A few myths about teaching debunked
We have all gone through a painful learning experience, whether at school or college. All of us have had our share of good, bad and boring teachers. And then we join the workforce, where we are besieged by mediocre trainers and training.
Over the past few decades, the world of learning has changed through new methods and technologies. But many atrocious practices continue to rule, to the detriment of the learner. I have been teaching for 17 years and I am in an unique position to demolish a few widely held myths about learning, ranging from the misleading to the dangerous. (In this piece I will use terms such as “trainer”, “teacher” and “instructor”, which all pretty much mean the same thing).
Myth: The best way to teach is to give information in a well-planned lecture
Fact: Lectures remain the predominant method of teaching in many schools, colleges and companies. However, it’s a one-way activity that only promotes lower level learning. Research has proven that you retain 10 per cent of what you read, 20 per cent of what you hear, 30 per cent of what you see, 50 per cent of what you see and hear, 70 per cent of what you say and 90 per cent of what you say as you do.
Myth: Fun is marginal to learning
Fact: Fun is not just meant for the playground, it’s essential for learning. The number of school teachers, university professors and trainers who are duller than watching paint dry are legion. Burdened with an alarmingly huge dose of formality, pretentiousness and dullness, they simply don’t get the glaring fact that a complex subject must be made interesting for learning to happen. In fact, one of the most treasured pieces of feedback I ever received from a student was: “He made finance fun”.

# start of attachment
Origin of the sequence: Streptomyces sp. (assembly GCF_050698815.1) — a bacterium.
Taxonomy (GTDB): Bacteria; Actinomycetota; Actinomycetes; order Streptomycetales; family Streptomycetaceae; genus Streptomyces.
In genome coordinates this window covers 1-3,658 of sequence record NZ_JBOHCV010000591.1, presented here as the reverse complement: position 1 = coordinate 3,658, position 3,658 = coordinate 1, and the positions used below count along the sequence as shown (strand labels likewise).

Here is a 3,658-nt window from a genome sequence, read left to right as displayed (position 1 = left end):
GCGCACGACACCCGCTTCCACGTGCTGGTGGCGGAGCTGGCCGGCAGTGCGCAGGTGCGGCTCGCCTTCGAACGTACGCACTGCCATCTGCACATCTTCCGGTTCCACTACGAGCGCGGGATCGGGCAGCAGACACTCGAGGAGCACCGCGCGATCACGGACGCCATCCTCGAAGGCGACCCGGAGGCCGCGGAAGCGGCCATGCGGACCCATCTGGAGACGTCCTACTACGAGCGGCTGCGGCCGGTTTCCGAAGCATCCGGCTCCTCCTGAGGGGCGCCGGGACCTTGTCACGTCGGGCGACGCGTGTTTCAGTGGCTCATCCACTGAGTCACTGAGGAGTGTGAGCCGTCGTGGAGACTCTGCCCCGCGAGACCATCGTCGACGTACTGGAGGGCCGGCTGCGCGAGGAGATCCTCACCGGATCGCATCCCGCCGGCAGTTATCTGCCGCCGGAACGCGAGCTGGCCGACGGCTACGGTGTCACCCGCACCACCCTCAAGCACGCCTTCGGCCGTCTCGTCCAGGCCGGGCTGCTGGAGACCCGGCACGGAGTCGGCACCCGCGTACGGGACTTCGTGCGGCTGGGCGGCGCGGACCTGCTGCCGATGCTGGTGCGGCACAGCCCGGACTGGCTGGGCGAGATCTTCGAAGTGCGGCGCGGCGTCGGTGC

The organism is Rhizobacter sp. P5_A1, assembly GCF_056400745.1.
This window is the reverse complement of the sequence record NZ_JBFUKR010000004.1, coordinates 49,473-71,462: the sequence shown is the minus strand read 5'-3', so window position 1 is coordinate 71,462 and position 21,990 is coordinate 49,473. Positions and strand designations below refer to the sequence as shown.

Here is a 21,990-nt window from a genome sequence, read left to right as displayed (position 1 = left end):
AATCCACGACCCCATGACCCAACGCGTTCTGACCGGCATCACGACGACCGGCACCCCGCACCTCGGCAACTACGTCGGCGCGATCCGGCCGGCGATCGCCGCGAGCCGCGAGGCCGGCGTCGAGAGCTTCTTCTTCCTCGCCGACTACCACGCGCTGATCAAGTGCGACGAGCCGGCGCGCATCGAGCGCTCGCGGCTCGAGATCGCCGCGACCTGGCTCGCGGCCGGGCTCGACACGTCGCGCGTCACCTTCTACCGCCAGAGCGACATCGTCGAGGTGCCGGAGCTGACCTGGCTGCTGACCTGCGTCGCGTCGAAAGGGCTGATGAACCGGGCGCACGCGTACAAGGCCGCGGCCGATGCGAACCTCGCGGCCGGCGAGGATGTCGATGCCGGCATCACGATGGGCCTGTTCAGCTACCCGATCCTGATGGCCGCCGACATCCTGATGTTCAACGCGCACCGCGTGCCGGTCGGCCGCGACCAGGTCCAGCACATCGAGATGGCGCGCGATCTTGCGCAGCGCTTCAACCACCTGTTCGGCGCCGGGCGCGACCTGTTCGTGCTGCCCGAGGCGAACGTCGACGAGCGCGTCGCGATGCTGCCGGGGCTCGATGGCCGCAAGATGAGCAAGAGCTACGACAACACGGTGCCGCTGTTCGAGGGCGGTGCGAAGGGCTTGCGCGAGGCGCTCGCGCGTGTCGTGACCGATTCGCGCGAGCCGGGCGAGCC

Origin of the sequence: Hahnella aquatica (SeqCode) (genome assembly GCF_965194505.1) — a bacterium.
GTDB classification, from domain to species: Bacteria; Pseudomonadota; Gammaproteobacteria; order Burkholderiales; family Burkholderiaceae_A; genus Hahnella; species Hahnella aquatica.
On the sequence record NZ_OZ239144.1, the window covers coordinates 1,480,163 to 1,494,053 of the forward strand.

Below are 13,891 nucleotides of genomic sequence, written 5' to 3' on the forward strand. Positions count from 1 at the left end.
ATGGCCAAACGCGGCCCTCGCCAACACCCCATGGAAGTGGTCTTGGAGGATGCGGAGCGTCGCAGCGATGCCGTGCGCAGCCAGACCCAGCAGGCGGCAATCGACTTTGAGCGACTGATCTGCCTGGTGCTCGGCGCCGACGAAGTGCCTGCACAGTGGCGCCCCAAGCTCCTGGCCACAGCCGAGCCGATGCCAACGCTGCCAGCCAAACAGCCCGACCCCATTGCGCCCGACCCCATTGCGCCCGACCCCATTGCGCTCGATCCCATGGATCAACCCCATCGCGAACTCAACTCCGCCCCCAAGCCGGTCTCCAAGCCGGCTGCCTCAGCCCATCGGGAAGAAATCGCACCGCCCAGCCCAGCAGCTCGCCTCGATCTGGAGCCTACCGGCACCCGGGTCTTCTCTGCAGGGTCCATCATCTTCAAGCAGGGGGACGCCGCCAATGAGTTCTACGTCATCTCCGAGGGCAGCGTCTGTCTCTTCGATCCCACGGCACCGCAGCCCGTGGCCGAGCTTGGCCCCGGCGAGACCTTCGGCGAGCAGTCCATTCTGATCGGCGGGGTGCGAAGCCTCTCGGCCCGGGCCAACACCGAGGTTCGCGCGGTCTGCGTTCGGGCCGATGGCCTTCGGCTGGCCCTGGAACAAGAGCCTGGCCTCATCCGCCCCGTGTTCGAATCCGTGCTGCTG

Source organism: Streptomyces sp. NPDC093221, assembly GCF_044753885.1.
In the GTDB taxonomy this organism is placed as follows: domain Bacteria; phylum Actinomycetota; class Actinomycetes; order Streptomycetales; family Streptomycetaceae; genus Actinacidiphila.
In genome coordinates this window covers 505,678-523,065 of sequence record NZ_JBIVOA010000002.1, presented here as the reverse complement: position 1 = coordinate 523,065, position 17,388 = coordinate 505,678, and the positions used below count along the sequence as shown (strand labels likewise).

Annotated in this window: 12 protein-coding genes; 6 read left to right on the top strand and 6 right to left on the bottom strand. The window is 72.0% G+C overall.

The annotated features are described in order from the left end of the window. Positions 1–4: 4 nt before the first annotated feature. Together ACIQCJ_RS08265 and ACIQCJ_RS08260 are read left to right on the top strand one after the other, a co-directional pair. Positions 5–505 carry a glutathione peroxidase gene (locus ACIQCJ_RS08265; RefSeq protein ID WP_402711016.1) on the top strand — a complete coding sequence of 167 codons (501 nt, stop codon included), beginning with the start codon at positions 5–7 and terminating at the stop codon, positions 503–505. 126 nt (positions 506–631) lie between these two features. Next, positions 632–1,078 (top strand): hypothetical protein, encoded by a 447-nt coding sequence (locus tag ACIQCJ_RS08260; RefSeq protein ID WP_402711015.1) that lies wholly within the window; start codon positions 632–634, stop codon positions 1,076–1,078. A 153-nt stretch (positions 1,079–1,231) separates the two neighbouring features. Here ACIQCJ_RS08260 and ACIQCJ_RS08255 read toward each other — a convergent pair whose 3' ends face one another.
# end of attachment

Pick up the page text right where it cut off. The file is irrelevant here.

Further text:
Myth: Each learner has a distinct preference (kinesthetic, auditory or visual) and they will only learn in these modes
Fact: People do have preferences but most simultaneously process information through multiple senses. Hence training sessions with visual, auditory and interactive elements will increase learning and retention because you are using multiple senses.
Myth: Subject matter knowledge is a trainer’s biggest and best asset
Fact: This is one big reason why we are cursed with so many mediocre teachers. We believe in the universal infallibility of qualifications. For example, many universities insist that faculty should have a PhD but this doesn’t mean that he or she is a good teacher. A PhD simply means that someone is patient, smart and hard-working enough to complete a thesis on an obscure topic. Instructors are not gods. They do not have the power to transfer skills. They are supposed to guide, facilitate, act as a catalyst, inspire and mentor.
Myth: Technology on its own will revolutionise education. Teachers are dispensable
Fact: While I am not particularly technologically smart, I get the merits. Technology enables distance education, information-sharing and significantly improves teaching and learning efficiency.
However, we have come to believe that technology in the form of mobile apps, gamification, e-learning and so on is the solution to most of our learning problems and is the future of education - an illusion fabricated by some clever marketing by the companies flogging the software, hardware and related services.
Myth: Most learning happens only in the classroom
Fact: It turns out that learning happens mostly outside the classroom. And it’s simple – learners need time to digest what they’ve seen, heard and done. They need to connect the information picked up in the classroom with the real world such as their workplace. Learning happens when information meets experience.
Binod Shankar is a chartered accountant and CFA charter holder. He is the managing director of Genesis Institute, a leading financial training company
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Published: December 18, 2014 04:00 AM